• I use the 14-24 on FF and Crop and have yet to use VR, on a WA I see almost no point

  • Captain Megaton

    I respect Nikon for putting this out, it’s a nice complement to the 18-55, 35DX, and 55-200.

    But, this is a lens that only has acceptable performance with CA and distortion correction turned on in software. So I’m afraid it is off my shopping list.

    • Thom Hogan

      Not sure where you’re getting that from (isn’t what I see).

      But yes, the 10-20mm, 18-55mm, and 70-300mm AF-P set makes for a really good base set of consumer zooms for DX, even 24mp DX. Arguably better than the base set of consumer zooms for any other camera brand I know of.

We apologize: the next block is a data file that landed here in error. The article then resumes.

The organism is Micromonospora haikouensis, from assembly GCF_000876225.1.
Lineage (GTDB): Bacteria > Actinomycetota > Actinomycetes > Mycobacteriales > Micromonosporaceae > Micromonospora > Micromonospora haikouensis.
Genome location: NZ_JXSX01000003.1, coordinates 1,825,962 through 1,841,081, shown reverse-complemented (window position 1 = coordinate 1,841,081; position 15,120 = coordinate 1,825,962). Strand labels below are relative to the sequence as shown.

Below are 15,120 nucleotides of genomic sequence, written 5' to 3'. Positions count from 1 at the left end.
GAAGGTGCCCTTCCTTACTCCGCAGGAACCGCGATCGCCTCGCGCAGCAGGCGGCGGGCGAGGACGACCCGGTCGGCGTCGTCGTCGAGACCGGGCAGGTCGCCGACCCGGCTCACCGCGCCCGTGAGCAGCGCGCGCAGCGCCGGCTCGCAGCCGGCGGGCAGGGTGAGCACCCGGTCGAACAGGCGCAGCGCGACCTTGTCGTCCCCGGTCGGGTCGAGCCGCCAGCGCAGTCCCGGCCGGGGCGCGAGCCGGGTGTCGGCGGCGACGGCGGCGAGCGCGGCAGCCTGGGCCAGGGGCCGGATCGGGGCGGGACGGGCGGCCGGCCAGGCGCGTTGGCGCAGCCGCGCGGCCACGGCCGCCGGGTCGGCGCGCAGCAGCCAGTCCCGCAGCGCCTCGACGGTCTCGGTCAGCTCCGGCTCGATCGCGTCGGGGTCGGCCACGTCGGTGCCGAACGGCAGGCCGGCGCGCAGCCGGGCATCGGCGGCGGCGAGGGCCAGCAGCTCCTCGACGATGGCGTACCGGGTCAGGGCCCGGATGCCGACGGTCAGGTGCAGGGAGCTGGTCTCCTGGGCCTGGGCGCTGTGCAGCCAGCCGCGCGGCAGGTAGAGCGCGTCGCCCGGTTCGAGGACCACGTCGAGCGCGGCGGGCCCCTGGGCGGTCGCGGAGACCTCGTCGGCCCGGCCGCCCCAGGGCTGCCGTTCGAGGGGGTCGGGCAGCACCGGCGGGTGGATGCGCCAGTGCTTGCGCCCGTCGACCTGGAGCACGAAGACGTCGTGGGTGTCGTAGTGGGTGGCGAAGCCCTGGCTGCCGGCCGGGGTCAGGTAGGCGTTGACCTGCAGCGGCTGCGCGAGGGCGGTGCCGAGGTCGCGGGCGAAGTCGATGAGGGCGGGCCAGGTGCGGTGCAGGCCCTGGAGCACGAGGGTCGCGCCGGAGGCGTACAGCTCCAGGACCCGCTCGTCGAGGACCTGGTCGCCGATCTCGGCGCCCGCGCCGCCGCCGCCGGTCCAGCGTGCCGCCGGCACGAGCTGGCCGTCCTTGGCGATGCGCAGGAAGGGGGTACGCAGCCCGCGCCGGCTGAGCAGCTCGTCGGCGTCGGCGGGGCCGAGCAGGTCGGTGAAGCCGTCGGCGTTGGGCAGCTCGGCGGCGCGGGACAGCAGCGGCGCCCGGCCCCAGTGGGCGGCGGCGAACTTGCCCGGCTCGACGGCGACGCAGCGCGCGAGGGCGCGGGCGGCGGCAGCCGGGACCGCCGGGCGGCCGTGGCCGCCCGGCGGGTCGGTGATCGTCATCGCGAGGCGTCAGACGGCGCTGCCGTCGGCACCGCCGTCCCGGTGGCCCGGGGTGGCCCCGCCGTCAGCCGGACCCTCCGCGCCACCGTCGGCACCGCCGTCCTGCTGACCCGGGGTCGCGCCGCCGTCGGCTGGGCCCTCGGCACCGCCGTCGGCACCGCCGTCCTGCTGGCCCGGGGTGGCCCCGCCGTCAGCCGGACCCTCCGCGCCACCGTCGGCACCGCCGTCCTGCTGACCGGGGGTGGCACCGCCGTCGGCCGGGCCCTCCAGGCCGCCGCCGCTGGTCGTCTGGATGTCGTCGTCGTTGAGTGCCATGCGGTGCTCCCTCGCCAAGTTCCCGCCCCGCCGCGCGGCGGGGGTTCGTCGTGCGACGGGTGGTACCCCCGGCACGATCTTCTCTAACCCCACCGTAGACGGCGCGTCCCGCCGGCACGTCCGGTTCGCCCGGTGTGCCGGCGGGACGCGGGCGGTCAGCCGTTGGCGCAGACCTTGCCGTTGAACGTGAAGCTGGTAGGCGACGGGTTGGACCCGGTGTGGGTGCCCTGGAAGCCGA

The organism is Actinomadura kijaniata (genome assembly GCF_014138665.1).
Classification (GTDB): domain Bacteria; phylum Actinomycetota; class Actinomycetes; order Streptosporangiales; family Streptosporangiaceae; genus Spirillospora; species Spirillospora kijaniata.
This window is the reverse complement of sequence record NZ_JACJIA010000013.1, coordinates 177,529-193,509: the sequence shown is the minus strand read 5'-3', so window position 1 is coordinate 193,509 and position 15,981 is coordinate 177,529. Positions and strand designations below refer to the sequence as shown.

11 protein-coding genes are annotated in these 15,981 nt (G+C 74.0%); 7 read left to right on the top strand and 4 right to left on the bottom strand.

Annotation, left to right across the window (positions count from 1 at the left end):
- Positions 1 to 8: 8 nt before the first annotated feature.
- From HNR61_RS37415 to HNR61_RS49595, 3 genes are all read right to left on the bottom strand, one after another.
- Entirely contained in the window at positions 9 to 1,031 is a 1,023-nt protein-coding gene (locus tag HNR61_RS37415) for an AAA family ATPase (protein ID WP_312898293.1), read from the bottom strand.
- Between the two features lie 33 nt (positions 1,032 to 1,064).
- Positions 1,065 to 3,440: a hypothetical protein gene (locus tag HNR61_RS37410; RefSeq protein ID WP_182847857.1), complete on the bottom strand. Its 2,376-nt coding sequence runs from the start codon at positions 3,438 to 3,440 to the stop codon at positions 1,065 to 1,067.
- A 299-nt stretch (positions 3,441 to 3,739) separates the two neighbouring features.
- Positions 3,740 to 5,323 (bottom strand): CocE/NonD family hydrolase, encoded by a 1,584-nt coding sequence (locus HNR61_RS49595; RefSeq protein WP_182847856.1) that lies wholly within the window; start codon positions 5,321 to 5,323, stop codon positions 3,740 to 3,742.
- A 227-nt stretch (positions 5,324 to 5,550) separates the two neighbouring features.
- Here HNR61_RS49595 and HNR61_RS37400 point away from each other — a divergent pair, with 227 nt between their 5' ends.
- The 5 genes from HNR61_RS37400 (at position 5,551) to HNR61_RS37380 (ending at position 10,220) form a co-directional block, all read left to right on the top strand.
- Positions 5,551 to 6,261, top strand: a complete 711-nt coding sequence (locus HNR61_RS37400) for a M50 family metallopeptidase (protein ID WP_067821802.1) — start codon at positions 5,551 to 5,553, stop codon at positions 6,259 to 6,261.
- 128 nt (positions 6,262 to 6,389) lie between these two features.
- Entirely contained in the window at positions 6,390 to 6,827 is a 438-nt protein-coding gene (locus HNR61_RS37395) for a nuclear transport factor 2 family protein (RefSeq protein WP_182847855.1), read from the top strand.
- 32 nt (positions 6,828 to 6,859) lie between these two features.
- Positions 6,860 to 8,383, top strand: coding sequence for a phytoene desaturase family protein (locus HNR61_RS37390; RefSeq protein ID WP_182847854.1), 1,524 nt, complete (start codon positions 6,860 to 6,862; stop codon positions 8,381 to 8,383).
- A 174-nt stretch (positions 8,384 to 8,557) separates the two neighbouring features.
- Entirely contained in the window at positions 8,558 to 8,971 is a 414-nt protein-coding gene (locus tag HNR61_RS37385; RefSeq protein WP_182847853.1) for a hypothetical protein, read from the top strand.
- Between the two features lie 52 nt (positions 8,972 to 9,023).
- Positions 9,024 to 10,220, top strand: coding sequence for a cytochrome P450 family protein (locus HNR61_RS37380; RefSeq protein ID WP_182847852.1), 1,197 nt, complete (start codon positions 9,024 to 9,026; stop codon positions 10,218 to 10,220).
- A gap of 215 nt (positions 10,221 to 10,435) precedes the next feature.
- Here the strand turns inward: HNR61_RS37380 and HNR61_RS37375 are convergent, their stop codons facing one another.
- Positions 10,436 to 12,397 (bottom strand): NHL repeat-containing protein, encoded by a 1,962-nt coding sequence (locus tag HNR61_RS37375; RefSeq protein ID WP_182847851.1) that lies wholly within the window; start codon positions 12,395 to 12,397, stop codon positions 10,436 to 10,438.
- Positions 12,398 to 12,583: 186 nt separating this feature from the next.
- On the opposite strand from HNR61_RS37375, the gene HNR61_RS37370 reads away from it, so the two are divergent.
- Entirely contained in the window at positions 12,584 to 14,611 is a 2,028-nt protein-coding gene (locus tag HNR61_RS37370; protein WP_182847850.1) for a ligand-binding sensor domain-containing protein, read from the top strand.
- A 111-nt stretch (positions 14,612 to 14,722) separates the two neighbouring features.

Now if we only had a 12-20mm f/2.8, 16-50mm f/2.8, and 50-135mm f/2.8 set that established the high end of DX (buzz, buzz).

      • Eric Calabros

        With DX mirrorless around the corner, you really think they will use their limited resources to make more F mount DX lenses?

        • Thom Hogan

          Let’s start with “limited resources.” I would not call Nikon’s optical resources limited. Moreover, there are plenty of third party options that can be used to fill in gaps via OEM arrangements. Thus, I would say that there is nothing at all holding Nikon from introducing a dozen or more lenses in a year other than Nikon.

          And that brings me to an answer. No, I don’t think they will make a full DX lens lineup. It has to do with bean counting. Nikon is in full on “we can’t afford to make any product with less than X margin” mode right now. I believe their analysis of that is extremely short cited and does not take into account ecosystem benefits.